Andy Murray was left very surprised in a strange moment as Nikoloz Basilashvili sliced a wild serve into the crowd during their Australian Open match.
Basilashvili, who had the Melbourne Park crowd very much against him, lost his technique and/or his composure with a delivery you rarely ever see from a professional tennis player.
At the start of his second service game on John Cain Arena, Basilashvili completely failed to make contact with the ball besides the top of the frame of his racquet.
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Accompanied by cheers and jeers from the vociferous crowd, he watched on in embarrassment as the ball flew into the stands at a very unusual angle.
Murray, who is a wildcard for the event he has five times been the runner-up at, watched on in bewilderment and turned to see the ball zoom way above his head and beyond him.
"Oh, my goodness!" exclaimed Barry Cowan, on commentary for Eurosport at the time.
"You don't often see that! Six runs! That is not going to give you a lot of confidence now, is it?"

'Settles early nerves' - Murray gets first game on board in Melbourne opener

Murray enjoyed his finest week of tennis in years in Australia prior to the main draw at Melbourne Park as he made an unexpected run to the final of the Sydney Tennis Classic final, his first ATP final since 2019.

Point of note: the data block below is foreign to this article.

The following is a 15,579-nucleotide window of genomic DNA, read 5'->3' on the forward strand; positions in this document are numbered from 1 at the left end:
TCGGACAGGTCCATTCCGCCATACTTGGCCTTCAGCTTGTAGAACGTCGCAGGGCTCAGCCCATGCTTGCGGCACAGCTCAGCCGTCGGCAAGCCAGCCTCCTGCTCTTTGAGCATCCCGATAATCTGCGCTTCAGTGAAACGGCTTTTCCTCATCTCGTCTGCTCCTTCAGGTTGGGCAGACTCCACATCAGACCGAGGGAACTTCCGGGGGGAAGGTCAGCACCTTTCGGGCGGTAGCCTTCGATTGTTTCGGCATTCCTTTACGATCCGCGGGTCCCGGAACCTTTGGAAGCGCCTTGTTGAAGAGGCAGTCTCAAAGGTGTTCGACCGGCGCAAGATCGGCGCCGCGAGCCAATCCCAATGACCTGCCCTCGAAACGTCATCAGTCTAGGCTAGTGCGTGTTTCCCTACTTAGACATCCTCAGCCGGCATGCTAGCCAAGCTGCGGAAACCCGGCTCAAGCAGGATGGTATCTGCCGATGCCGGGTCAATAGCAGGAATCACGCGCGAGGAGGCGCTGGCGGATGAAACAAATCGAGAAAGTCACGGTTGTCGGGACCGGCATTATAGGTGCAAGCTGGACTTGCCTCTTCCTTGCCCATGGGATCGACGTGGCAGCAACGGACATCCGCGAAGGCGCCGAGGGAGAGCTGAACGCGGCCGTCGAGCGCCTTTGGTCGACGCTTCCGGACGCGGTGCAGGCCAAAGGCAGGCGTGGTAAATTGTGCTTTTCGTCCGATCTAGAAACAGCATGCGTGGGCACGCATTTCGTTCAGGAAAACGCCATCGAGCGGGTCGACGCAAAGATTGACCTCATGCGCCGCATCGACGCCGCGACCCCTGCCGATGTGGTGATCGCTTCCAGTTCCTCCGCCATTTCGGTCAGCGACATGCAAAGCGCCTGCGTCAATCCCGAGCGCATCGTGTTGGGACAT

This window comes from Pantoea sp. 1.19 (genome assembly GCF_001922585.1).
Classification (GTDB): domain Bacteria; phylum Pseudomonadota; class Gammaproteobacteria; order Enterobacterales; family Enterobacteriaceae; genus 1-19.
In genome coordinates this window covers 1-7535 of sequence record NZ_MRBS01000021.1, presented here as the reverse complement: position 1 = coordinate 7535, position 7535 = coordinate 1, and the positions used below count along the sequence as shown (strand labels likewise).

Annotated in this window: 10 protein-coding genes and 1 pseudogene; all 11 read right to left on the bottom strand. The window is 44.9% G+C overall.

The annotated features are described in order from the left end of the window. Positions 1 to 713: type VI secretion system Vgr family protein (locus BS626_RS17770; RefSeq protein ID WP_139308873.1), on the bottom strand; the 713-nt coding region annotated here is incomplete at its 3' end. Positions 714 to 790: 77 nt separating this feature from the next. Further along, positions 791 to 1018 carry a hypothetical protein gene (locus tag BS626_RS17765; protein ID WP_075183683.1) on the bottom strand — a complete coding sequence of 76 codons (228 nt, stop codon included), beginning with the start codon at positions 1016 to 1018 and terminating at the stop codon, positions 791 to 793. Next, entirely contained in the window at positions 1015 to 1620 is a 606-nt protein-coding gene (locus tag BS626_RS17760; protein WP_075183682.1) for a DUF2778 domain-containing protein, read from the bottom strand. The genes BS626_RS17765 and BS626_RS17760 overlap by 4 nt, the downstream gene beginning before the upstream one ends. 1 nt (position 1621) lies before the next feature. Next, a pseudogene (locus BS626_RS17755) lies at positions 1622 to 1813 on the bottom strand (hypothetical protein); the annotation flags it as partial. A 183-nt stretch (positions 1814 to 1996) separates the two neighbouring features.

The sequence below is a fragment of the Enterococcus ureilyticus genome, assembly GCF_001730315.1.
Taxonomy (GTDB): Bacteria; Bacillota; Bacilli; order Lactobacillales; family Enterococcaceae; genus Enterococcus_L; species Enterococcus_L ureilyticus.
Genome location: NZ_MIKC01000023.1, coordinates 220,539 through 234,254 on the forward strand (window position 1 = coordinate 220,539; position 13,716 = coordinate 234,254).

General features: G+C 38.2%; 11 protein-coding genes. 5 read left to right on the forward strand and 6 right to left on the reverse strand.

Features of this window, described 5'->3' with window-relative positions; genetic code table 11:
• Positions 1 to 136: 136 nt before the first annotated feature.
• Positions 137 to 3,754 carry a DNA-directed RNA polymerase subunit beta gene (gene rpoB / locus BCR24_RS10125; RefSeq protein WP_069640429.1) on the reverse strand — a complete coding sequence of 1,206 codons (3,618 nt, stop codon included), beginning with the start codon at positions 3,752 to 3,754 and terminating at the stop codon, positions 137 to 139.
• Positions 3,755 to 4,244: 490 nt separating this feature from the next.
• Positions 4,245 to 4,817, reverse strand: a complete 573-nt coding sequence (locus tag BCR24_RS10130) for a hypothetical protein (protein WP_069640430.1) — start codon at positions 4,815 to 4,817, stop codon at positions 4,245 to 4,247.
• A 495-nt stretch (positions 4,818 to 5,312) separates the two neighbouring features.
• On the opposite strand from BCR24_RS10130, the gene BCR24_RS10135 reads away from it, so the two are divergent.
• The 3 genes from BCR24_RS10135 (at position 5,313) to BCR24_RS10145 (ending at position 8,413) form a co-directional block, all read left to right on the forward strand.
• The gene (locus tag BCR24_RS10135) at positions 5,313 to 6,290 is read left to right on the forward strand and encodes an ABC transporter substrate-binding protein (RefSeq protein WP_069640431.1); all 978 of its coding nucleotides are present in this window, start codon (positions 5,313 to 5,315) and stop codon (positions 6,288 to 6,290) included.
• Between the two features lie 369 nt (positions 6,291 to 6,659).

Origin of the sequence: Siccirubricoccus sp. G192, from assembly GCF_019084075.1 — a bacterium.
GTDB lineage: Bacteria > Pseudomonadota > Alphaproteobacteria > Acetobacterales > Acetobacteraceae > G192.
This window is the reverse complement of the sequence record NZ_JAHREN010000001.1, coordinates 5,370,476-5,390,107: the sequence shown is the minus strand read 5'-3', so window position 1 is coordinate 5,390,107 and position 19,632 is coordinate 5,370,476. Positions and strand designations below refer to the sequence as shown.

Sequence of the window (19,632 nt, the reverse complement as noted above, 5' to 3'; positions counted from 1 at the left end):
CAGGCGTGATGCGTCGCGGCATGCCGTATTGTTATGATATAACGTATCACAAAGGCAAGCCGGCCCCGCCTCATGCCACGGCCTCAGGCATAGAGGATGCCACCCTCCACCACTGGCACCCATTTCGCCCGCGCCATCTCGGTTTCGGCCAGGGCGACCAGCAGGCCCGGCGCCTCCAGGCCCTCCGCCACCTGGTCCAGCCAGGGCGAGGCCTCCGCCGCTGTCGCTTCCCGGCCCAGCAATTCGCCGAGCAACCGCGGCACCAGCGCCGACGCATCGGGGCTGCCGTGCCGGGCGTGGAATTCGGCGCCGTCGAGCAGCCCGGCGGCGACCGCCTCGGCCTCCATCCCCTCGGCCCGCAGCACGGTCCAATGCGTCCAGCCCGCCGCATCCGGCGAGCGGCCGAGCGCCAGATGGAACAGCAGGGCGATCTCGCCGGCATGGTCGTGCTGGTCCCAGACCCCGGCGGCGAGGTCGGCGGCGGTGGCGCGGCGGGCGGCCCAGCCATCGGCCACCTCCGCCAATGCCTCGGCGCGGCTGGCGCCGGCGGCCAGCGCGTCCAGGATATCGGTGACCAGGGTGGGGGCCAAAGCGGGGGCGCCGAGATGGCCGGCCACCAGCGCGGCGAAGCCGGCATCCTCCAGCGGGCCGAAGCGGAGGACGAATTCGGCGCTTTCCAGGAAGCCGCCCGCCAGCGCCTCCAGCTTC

Although he was outclassed in the final by Russian Aslan Karatsev, who saw off the former world No. 1 6-3 6-3, the Brit was able to come to Melbourne full of confidence ahead of his first-round match.
Murray, who had to spend much of the lead-up to the tournament having to comment on the Novak Djokovic deportation saga, was roared on by the crowd on John Cain Arena as a very popular player in Australia.
Former British tennis star Johanna Konta told Eurosport ahead of his campaign at the season’s first Grand Slam that Murray has every chance of making a strong run at Melbourne Park.
"He’s gotten some matches under his belt," Konta said. "Ever since he’s come back from his injury he’s got more consistent, the more he’s playing, the more he’s training.
"I actually feel he’s got a good opportunity to go deep and make it to the very last stages, who knows. The fourth round, the quarters, it’s possible.
"The possibility is always there. It's important to remember there’s a whole field of other players striving for the same thing. It's never going to be a simple equation for him to do, but for Andy he’s always giving himself the best chance of doing that.
"That’s what he’s striving to do, to be in the latter stages of the Slam, to win another Slam one day. There’s every possibility, it depends on how the body holds up on a consistent basis.”
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